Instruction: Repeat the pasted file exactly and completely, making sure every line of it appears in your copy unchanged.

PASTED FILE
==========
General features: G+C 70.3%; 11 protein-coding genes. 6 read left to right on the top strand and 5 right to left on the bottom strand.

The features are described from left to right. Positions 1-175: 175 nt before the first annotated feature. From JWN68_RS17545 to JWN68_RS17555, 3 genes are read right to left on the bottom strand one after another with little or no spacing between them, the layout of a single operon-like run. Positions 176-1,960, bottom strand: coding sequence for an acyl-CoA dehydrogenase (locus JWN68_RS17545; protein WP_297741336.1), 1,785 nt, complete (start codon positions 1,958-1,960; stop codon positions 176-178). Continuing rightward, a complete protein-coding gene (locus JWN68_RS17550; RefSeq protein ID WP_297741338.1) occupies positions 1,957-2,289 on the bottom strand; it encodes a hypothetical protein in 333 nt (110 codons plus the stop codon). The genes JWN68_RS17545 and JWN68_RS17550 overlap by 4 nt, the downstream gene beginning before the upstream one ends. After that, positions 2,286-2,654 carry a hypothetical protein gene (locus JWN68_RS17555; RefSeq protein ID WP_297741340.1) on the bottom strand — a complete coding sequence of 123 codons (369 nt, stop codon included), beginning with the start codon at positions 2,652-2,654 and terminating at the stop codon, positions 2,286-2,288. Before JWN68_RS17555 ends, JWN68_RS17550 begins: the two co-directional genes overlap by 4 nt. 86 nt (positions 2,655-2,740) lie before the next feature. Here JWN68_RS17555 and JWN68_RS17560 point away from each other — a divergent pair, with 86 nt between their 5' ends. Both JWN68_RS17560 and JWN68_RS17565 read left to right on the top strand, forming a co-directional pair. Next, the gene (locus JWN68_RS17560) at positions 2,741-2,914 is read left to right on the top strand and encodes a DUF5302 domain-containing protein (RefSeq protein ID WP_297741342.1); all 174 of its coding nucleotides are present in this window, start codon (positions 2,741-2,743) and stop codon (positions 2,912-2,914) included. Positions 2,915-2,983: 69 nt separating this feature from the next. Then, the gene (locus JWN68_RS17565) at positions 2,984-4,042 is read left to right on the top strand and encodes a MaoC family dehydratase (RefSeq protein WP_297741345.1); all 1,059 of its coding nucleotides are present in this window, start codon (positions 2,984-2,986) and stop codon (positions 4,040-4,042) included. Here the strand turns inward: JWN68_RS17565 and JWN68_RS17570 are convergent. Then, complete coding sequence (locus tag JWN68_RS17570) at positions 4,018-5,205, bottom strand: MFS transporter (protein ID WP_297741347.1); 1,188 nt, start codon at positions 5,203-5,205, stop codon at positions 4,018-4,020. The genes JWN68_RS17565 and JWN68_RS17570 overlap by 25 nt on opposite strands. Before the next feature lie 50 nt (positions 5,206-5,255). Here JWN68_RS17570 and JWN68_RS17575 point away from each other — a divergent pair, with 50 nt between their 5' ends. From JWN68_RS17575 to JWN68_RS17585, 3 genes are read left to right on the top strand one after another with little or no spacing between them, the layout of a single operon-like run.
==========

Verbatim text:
General features: G+C 70.3%; 11 protein-coding genes. 6 read left to right on the top strand and 5 right to left on the bottom strand.

The features are described from left to right. Positions 1-175: 175 nt before the first annotated feature. From JWN68_RS17545 to JWN68_RS17555, 3 genes are read right to left on the bottom strand one after another with little or no spacing between them, the layout of a single operon-like run. Positions 176-1,960, bottom strand: coding sequence for an acyl-CoA dehydrogenase (locus JWN68_RS17545; protein WP_297741336.1), 1,785 nt, complete (start codon positions 1,958-1,960; stop codon positions 176-178). Continuing rightward, a complete protein-coding gene (locus JWN68_RS17550; RefSeq protein ID WP_297741338.1) occupies positions 1,957-2,289 on the bottom strand; it encodes a hypothetical protein in 333 nt (110 codons plus the stop codon). The genes JWN68_RS17545 and JWN68_RS17550 overlap by 4 nt, the downstream gene beginning before the upstream one ends. After that, positions 2,286-2,654 carry a hypothetical protein gene (locus JWN68_RS17555; RefSeq protein ID WP_297741340.1) on the bottom strand — a complete coding sequence of 123 codons (369 nt, stop codon included), beginning with the start codon at positions 2,652-2,654 and terminating at the stop codon, positions 2,286-2,288. Before JWN68_RS17555 ends, JWN68_RS17550 begins: the two co-directional genes overlap by 4 nt. 86 nt (positions 2,655-2,740) lie before the next feature. Here JWN68_RS17555 and JWN68_RS17560 point away from each other — a divergent pair, with 86 nt between their 5' ends. Both JWN68_RS17560 and JWN68_RS17565 read left to right on the top strand, forming a co-directional pair. Next, the gene (locus JWN68_RS17560) at positions 2,741-2,914 is read left to right on the top strand and encodes a DUF5302 domain-containing protein (RefSeq protein ID WP_297741342.1); all 174 of its coding nucleotides are present in this window, start codon (positions 2,741-2,743) and stop codon (positions 2,912-2,914) included. Positions 2,915-2,983: 69 nt separating this feature from the next. Then, the gene (locus JWN68_RS17565) at positions 2,984-4,042 is read left to right on the top strand and encodes a MaoC family dehydratase (RefSeq protein WP_297741345.1); all 1,059 of its coding nucleotides are present in this window, start codon (positions 2,984-2,986) and stop codon (positions 4,040-4,042) included. Here the strand turns inward: JWN68_RS17565 and JWN68_RS17570 are convergent. Then, complete coding sequence (locus tag JWN68_RS17570) at positions 4,018-5,205, bottom strand: MFS transporter (protein ID WP_297741347.1); 1,188 nt, start codon at positions 5,203-5,205, stop codon at positions 4,018-4,020. The genes JWN68_RS17565 and JWN68_RS17570 overlap by 25 nt on opposite strands. Before the next feature lie 50 nt (positions 5,206-5,255). Here JWN68_RS17570 and JWN68_RS17575 point away from each other — a divergent pair, with 50 nt between their 5' ends. From JWN68_RS17575 to JWN68_RS17585, 3 genes are read left to right on the top strand one after another with little or no spacing between them, the layout of a single operon-like run.